Ozil has not gone down a notch, no. He’s still quietly going about doing what he does best.

  3. I’d like to see the stats on the number of times Ozil has dispossessed an opponent, only for the referee to blow up for a foul. Compare that to the number of times he “loses” possession when replays show he was fouled but the referee gives nothing.

    I’d say a combination of those things happens at the very least, 5 times per game.

  4. Don’t worry I’m sure when Ozil is back up to speed the media will be praising him again. Like that Mail reporter kind of apologised on twitter for saying he was nicking a living.

  5. I trust my eyes and the man disappear in certain games.The likes of Kouman Morinho Pochettino know how to nullify his game by shoving him and been at his face.
    Even last defeat has all the finger prints of Arteta .What mancity did was just to up the tempo and win physical duells.Guardiola has said clearly that he does not train second ball immediately after Leicester defeat.

    So why blame Ozil only ??
    What that hell is doing le prof ?
    I know the answer ….NOTHING .

    My point is Ozil he may well have some attitude issue.I mean i didnt see that kind of disapearance under Low with the international team .So why with us and also Real mad fans accuse him of the same act.
    He is a player that has come with 42mil tag after all and the expectation has to match his fee.

  6. Or when we take a quick free kick and we in a good position, called back. Retake never happens when we are in a blind alley.

  7. Even the great Messi goes missing in some big matches. It’s normal so people need to relax and keep things in perspective.

    From an old article:

    ‘When the dust has settled on Wednesday’s shock Champions League exit at the hands of Atletico Madrid, one question that will be on the lips of many Barcelona fans is: where was Lionel Messi?’

    ‘Messi has so often shone on the biggest stage in club soccer but was again superbly marshalled by the Atletico players and has not scored a goal against the Madrid club in their last six meetings in all competitions.’


  8. I believe ozil is already out the door! along with Sanchez, you cant have two class players surrounded by average players at best, apart from Cazorla but he is injured! the best signing was Mustafi, Arsenal look frightened without him!last year wont happen agai9n and Chelsea, Man City and Liverpool are back in contention. Man U are starting to play better and will no doubt buy again in January and lets not forget Tottenham. I think this is Wengers last season at arsenal and he is in more danger of missing out on the top four than ever before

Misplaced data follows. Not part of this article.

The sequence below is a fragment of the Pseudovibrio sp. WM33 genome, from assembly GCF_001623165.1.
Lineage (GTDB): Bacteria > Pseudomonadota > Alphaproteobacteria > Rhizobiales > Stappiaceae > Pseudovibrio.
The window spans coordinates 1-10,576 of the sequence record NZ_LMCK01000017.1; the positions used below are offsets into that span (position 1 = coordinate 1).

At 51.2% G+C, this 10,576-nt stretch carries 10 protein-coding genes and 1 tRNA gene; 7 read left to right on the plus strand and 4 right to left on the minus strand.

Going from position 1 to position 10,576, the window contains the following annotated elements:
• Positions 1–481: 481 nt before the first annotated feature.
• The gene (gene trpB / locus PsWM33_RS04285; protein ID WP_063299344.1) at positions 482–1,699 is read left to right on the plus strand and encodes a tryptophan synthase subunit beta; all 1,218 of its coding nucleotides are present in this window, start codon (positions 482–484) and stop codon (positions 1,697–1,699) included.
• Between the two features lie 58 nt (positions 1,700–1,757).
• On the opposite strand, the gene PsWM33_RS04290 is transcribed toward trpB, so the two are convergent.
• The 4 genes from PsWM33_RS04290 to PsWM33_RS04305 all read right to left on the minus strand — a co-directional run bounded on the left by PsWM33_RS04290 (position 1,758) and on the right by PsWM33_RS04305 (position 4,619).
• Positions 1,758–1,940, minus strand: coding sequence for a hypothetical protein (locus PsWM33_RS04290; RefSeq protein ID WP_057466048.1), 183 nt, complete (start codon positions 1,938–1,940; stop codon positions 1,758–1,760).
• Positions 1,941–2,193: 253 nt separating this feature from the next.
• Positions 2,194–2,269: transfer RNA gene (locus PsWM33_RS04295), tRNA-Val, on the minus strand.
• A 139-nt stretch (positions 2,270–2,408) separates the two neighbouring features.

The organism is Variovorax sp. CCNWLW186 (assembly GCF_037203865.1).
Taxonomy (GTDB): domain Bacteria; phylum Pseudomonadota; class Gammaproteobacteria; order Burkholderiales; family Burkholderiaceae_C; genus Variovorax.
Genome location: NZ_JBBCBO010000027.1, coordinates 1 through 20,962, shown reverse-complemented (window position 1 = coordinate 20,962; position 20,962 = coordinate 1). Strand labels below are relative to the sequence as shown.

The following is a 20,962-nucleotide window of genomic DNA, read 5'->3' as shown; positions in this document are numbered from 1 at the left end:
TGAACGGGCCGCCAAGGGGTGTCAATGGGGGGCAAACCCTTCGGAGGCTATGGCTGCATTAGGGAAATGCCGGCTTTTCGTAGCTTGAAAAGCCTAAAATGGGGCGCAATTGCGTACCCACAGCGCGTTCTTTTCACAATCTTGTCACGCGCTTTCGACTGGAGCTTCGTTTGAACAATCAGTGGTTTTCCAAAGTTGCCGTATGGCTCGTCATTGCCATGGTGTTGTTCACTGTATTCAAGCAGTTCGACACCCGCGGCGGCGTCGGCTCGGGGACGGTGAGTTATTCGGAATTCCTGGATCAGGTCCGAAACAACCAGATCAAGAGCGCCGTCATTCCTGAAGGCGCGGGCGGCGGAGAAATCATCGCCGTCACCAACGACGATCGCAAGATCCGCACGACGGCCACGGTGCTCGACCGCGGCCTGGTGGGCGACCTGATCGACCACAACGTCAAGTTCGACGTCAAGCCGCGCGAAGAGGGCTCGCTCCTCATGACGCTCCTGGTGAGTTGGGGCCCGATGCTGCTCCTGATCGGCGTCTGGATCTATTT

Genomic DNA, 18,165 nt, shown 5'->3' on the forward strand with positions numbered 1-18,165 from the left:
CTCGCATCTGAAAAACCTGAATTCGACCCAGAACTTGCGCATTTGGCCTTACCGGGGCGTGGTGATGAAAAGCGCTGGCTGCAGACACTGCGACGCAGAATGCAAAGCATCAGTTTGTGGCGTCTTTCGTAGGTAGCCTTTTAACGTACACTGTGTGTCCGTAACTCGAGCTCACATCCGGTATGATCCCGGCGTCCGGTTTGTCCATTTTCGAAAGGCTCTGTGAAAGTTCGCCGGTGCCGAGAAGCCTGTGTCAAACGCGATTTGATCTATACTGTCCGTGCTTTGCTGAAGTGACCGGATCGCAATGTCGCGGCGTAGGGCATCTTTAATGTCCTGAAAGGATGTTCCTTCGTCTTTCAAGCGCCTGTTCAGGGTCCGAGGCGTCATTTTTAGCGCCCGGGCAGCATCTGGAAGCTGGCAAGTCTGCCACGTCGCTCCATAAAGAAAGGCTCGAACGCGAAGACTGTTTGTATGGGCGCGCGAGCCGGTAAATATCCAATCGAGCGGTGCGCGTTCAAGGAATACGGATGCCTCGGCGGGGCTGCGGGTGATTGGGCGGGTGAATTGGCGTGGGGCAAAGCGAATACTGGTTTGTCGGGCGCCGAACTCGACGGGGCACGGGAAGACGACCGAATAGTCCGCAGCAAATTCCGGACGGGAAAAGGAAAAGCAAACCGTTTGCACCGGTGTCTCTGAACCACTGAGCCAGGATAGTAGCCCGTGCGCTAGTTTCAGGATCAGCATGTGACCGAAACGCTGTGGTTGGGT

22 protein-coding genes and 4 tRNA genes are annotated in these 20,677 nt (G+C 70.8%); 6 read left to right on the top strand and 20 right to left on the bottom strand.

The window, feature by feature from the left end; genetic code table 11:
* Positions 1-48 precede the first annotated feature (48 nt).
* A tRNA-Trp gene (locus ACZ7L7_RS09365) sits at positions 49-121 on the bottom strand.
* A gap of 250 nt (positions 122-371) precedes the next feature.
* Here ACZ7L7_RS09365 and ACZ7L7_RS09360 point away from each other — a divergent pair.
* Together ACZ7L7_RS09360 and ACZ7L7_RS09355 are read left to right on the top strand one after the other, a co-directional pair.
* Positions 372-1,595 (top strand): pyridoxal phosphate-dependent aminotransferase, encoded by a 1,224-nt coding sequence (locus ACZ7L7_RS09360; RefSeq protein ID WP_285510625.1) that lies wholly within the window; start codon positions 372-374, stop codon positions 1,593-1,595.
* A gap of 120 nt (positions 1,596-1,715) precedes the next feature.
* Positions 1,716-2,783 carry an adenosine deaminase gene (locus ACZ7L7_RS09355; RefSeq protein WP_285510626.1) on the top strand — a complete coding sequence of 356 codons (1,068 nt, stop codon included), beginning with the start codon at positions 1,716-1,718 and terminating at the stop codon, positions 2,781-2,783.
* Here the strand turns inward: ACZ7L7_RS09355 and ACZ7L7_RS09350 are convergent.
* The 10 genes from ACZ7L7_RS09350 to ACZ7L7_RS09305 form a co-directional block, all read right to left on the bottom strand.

9. The problem is Tony that it is not just 2 games is it?
    He regularly goes missing in the big games and is one of the contributing factors why we struggle in those games these days.

    Of course he does well in the smaller games, he is a top player.
    Unfortunately he does not belong in the very top bracket and that is why Real Madrid sold him.

  10. You can fool some of the people. all the time, Leon!

    Of course, it should be 74/441 = 0.1678.

    We understand how people can react, when they fail to check the maths!

  11. The Truth, I think Wengers record allows us to forget Tottenham.
    Utd…playing well….really? Ref assisted win against Palace, Rojo it seems cannot be punished, couldnt beat us when we had an off day, and bored us silly with the win over…unforgettable…Tottenham

  12. All this about Ozil is driven simply by the sheep like attitude of the press who follow each other in droves, and the sad view that saying something horrible about someone sells papers. What a comment on the press and their attitude to their public!

    Ozil is a rare and brilliant player and we are extremely lucky to have him.